A Comparison of Vascularized Free Fibular Flaps and Nonvascularized Fibular Grafts for Reconstruction of Long Bone Defects after Tumor Resection

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The use of the fibula autograft has been a reliable method in the reconstruction of long bone defects after tumor resection. The objective of this study was to report the outcomes fibular grafting in terms of graft union, functional score, complications, and oncologic outcome.


A retrospective review of patients with fibular grafting after tumor resection was done from January 1, 1993 to December 31, 2013. The primary outcome was graft union and the revised musculoskeletal tumor society scoring system (MSTS score). The secondary outcomes were oncologic outcomes, complications, and the factors associated with graft union.


A total of 52 patients with a mean follow-up of 42 months (SD, 33; range, 12–132 months) were included. The overall union for all fibular grafts was 37 of 52. The use of vascularized free fibula flaps had a higher union rate compared with nonvascularized fibula grafts. The use of a vascularized free fibular flap was four times likely to unite (95% CI 1.1–12.8, p = 0.039) compared with nonvascularized fibular grafts. The mean MSTS score in 36 patients was 82.5 (SD, 12.9) at 35 months from surgery (SD, 30). A total of 39 complications were present in 29 patients. On final follow-up, 45 of 52 patients were alive, six patients had died of disease and one died of other causes.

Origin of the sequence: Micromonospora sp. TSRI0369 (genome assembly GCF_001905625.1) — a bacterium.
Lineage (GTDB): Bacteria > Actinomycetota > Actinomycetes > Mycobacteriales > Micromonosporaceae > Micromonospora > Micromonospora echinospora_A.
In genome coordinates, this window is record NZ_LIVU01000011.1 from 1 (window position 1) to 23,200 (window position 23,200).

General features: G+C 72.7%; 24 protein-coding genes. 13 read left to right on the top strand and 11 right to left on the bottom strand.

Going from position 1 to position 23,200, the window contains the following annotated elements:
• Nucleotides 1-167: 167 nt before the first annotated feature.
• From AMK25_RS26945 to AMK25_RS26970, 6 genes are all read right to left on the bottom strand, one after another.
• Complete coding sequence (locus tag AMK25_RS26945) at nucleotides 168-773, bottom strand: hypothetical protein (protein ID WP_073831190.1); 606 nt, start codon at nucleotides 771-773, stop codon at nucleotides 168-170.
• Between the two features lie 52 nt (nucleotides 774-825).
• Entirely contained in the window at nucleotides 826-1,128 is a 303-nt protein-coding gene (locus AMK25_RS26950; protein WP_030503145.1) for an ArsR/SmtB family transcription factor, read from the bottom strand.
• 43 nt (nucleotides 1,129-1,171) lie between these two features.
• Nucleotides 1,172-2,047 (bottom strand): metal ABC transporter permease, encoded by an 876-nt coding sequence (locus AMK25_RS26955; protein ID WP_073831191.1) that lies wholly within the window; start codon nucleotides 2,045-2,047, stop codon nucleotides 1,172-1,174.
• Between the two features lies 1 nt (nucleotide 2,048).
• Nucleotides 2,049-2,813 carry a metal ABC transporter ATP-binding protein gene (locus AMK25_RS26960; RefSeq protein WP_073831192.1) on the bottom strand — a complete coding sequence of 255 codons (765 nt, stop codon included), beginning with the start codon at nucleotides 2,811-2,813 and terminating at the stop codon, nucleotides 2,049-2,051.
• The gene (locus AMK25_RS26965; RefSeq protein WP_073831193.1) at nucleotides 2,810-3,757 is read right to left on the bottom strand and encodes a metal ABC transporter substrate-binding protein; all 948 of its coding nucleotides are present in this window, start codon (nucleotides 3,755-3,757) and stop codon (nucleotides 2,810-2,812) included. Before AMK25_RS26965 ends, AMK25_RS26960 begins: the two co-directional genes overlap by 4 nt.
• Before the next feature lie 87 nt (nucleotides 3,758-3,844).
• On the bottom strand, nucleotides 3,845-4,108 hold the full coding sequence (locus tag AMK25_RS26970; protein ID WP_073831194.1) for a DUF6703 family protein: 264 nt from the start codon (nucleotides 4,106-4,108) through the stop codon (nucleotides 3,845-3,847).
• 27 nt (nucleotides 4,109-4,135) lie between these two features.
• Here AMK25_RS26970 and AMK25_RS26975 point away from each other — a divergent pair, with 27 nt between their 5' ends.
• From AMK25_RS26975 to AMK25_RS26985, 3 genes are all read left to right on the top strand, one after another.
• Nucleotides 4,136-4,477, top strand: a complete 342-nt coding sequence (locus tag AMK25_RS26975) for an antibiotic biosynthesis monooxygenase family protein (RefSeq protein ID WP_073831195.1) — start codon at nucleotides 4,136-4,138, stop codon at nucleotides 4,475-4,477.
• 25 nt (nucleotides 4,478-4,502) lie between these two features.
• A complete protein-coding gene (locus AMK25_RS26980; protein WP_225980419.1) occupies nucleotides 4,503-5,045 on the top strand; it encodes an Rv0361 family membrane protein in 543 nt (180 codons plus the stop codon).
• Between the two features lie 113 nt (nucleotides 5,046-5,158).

A higher union rate was achieved using vascularized free fibular flaps compared with nonvascularized fibular grafts for long bone reconstruction after tumor resection. There was no difference in terms of MSTS score between the two types of grafts.

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